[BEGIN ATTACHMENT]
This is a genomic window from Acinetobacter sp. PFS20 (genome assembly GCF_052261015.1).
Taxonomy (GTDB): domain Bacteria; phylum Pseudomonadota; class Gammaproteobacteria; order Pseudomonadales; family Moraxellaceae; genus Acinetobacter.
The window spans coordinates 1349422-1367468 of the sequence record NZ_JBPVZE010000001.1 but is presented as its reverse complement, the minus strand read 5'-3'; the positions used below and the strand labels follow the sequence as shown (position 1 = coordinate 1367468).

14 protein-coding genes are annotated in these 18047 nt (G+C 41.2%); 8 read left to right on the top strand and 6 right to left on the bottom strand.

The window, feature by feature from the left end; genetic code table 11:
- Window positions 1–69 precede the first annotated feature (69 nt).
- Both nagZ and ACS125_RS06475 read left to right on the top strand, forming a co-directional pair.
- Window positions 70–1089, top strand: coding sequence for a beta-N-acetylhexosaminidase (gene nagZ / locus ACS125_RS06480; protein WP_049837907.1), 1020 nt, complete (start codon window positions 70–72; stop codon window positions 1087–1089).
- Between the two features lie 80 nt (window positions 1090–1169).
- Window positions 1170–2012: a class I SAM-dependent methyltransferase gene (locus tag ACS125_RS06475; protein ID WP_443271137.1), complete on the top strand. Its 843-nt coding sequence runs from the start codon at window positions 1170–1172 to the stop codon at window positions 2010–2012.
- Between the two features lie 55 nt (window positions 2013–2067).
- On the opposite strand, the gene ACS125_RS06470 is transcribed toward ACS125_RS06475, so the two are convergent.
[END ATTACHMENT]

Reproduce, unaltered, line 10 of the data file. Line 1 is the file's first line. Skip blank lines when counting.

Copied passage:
- Window positions 1170–2012: a class I SAM-dependent methyltransferase gene (locus tag ACS125_RS06475; protein ID WP_443271137.1), complete on the top strand. Its 843-nt coding sequence runs from the start codon at window positions 1170–1172 to the stop codon at window positions 2010–2012.